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Roadside assistance for Mars Rover

The Spirit rover is stuck in the red planet's fluffy soil, so engineers at JPL have re-created the scene in a sandbox to figure out how to get it free.

July 03, 2009|John Johnson Jr.

Getting your car stuck is irritating enough, but what do you do when your vehicle is dug into the sand of another planet and the nearest auto club is 180 million miles away?

If you're the Jet Propulsion Laboratory, you bring Mars down to Earth.

In May, the Mars rover Spirit became embedded in a patch of fluffy Martian soil, the worst such incident in the more than five years that Spirit and its twin, Opportunity, have been exploring the planet's equatorial region.

Since then, engineers have been trying to figure out the best way to extricate the rover, a project that has come to be known at the La Canada Flintridge laboratory as the "Free Spirit" program. T-shirts are being made to memorialize the effort to liberate the rover.

This week, scientists finished replicating the situation on Mars in a 30-foot-square workroom, mixing together 5,400 pounds of diatomaceous earth and clay to produce a fine, powdery mixture the color of creme brulee and as fluffy and light as flour. Now comes the task of trying to free a test vehicle, the so-called Earth Rover, to figure out what might work for Spirit.

"This isn't the same as we have on Mars," cautioned Paolo Bellutta, a rover team member, about the powder. "Diatomaceous earth is made of fossils, and we have no evidence of fossils on Mars."

But it is the closest thing to the soil on Mars, rover project manager John Callas said.

The engineers drove the Earth Rover, about 5 feet tall by 7 feet wide, into an 8-by-12-foot sandbox. By Wednesday, it was stuck -- its six wheels embedded in 5 inches of the Martian soil analogue. After sloping the sand so that the test rover was pitched on its side to match Spirit's predicament, the engineering team pronounced itself satisfied that it had succeeded in marooning two rovers on two planets.

The trick now, Callas said, is to put together a series of maneuvers on Earth that can be applied on Mars.

The first technique, which engineers intend to apply next week, is to ask the rover to simply drive forward. Because it has a gimpy right front wheel, Spirit has been driving backward in recent years, dragging the wheel along. Commanding the rover forward would amount to backing out of the fluffy sand patch onto surer ground nearby.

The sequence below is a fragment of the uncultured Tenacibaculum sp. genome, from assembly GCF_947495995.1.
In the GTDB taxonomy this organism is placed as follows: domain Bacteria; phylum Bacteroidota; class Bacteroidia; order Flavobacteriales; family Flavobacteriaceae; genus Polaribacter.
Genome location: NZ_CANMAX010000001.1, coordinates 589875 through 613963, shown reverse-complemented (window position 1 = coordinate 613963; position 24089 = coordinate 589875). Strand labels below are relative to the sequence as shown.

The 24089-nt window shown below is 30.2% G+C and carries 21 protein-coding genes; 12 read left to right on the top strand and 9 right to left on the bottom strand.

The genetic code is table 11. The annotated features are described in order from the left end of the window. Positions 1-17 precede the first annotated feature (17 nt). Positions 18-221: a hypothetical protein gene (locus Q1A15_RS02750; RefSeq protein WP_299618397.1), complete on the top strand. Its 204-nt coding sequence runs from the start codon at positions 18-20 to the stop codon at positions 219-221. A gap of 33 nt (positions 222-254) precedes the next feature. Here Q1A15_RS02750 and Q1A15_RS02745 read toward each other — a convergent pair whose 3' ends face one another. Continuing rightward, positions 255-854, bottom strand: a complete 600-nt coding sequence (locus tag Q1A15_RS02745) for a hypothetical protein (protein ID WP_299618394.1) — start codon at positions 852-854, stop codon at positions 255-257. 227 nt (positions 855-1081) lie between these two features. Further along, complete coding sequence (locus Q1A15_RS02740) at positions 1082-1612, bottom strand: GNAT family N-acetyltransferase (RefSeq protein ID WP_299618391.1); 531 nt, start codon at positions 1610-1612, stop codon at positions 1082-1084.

"We think terrain we can drive on is just a few feet away," Callas said.

He said that although Spirit is embedded, he doesn't believe it is truly stuck. This may sound like a subtle difference, but Callas says it's crucial to the outcome of the Free Spirit effort.

"This is not like getting your car stuck in the mud," he said. When last commanded to move, "the rover made a tiny bit of progress, which we intend to exploit to get the rover out."

The primary goal of the Earth-based testing is to make sure the situation doesn't get worse and leave Spirit irrevocably trapped.

But even if the worst happens and Spirit is entombed where it sits, that won't be the end of its mission, Callas said. Instead of a rover, it would become a stationary lander of the sort NASA has sent to Mars repeatedly over the years. It could still do science from its new, permanent home.

Getting embedded has already yielded some surprising science, Callas said. By digging so deeply into the soil in one spot, the rover has turned up evidence of ferric sulfate, calcium sulfate and silica, which Callas said could be evidence that snow or ice was present at the equatorial regions of Mars in the fairly recent past. These days, water ice on the Martian surface is believed to be located only at the poles. This discovery is more proof that, where the rovers are concerned, "when Mars hands us lemons, we make lemonade," Callas said.

While Spirit is parked, Opportunity, on the other side of the planet, is continuing to head for a crater called Endeavour. The twin rovers have far exceeded their expected lifetimes, and Callas declined to speculate how much longer they could last.

"These are phenomenal vehicles," he said. "They go through horrendous thermal cycles, about 150 degrees Fahrenheit each day. That's very stressing on a vehicle."

Though freeing Spirit is a challenge, Callas said this event is not yet the worst threat to the survival of the rovers. The greatest danger comes from periodic global dust storms that can blot out the sun, robbing the rovers' solar panels of power. In November, a storm that hit the area where Spirit was exploring was so severe that JPL managers called workers in on the weekend to send commands to the rover to save energy.

"It was like having a child lost in the wilderness," Callas said. "On that one, I was losing sleep."

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john.johnson@latimes.com

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